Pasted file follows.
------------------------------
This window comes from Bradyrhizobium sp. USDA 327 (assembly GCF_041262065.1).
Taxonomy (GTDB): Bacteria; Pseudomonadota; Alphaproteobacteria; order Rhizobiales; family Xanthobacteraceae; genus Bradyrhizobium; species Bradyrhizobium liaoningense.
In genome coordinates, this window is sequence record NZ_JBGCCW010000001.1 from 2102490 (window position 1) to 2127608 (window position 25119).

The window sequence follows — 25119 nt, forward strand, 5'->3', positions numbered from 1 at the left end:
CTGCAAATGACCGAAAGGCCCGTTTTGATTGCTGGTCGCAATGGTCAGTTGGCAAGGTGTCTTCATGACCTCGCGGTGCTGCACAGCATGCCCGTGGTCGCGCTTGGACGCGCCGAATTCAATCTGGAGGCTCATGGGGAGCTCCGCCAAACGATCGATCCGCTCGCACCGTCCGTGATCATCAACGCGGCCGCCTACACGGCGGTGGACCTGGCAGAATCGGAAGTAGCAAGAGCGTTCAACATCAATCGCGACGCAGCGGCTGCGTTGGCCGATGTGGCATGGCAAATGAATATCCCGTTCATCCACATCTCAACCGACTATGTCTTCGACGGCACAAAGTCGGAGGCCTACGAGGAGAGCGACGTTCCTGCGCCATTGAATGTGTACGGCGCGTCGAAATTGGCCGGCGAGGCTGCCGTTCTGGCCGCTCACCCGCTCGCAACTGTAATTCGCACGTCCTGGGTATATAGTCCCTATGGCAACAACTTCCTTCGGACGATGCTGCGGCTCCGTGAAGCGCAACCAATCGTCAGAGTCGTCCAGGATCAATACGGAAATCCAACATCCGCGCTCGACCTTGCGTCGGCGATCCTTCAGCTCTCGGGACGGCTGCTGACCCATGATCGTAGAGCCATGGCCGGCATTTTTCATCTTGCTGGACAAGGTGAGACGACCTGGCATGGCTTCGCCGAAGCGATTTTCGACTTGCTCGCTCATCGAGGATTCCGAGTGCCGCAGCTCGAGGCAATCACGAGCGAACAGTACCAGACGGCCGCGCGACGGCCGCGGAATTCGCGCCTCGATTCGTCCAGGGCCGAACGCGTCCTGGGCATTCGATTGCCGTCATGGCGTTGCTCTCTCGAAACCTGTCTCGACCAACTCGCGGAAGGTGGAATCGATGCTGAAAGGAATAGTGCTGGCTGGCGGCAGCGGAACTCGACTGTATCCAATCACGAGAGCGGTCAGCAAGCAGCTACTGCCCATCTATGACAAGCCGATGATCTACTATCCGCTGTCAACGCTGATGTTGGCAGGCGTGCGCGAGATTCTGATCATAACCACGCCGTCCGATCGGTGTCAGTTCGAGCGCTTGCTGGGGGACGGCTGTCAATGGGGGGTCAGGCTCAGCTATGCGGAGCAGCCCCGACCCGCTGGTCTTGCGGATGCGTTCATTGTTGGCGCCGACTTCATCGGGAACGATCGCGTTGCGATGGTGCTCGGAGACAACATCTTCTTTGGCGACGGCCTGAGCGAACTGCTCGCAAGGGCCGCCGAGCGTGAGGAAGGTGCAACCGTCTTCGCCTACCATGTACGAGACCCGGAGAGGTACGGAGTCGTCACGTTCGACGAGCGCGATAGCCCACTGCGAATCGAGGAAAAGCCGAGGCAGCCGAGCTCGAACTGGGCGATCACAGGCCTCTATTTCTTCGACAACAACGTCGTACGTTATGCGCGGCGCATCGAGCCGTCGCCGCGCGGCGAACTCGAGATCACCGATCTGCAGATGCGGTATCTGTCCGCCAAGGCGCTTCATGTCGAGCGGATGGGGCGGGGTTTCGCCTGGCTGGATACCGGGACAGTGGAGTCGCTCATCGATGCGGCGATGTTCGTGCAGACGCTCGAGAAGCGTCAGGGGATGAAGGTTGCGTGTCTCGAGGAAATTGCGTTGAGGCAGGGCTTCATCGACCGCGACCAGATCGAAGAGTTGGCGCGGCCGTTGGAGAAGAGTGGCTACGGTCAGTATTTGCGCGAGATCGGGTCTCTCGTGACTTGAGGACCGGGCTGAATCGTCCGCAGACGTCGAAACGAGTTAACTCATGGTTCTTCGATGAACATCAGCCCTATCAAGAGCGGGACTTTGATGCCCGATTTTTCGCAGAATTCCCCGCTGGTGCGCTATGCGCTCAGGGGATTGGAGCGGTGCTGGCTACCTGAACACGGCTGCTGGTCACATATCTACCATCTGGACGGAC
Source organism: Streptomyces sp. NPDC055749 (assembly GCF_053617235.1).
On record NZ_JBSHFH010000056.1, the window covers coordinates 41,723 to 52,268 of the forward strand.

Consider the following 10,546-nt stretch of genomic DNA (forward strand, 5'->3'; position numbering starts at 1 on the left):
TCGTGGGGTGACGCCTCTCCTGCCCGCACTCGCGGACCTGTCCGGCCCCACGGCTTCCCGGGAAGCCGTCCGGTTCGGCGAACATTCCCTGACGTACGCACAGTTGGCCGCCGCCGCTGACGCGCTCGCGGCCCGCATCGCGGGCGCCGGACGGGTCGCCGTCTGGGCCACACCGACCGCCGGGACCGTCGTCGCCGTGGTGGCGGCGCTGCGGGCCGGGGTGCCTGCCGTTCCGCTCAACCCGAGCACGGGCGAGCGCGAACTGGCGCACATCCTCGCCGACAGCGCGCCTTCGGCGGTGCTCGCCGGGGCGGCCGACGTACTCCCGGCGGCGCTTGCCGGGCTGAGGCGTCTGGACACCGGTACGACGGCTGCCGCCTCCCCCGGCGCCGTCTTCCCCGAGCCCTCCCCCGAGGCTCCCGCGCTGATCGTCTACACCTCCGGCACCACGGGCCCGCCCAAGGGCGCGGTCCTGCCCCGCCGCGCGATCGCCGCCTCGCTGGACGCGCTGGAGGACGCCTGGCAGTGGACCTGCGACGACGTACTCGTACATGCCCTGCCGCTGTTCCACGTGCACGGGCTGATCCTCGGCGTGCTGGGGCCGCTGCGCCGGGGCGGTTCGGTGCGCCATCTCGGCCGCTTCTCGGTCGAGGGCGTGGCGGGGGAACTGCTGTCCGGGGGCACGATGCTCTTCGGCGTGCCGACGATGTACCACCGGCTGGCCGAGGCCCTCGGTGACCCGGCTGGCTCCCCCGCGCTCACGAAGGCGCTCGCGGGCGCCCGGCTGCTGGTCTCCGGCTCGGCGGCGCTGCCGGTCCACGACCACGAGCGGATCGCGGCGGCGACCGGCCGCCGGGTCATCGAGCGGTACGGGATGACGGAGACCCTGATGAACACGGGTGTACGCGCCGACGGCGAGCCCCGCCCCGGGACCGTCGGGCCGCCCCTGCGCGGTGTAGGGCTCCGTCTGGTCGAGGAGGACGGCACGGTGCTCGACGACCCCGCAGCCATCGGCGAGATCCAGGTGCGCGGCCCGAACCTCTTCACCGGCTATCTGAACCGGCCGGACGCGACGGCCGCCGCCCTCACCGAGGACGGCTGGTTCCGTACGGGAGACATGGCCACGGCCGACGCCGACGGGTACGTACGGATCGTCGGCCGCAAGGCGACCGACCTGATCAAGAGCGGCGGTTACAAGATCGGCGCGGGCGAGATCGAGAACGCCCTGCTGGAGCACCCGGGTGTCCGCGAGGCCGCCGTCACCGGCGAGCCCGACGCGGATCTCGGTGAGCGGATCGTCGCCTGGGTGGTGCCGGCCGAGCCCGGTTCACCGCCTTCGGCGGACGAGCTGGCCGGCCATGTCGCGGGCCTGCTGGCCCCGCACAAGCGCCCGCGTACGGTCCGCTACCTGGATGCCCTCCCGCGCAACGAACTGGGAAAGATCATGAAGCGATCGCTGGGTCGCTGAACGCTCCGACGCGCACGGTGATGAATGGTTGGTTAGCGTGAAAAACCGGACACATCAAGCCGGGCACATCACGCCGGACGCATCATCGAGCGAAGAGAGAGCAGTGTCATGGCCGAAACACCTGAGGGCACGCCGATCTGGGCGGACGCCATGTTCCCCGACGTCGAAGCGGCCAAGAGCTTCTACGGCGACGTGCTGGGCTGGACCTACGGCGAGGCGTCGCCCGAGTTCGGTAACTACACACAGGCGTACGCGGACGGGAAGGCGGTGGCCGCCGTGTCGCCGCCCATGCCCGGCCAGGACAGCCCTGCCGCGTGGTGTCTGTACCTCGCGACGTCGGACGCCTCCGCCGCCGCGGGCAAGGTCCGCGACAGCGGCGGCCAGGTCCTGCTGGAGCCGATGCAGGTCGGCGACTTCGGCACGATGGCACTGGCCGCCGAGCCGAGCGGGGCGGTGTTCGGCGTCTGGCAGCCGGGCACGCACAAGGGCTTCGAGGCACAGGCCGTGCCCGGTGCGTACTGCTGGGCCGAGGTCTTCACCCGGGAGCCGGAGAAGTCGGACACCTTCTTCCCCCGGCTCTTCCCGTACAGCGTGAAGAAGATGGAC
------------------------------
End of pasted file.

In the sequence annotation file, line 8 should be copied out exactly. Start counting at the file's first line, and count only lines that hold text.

Consider the following 10,546-nt stretch of genomic DNA (forward strand, 5'->3'; position numbering starts at 1 on the left):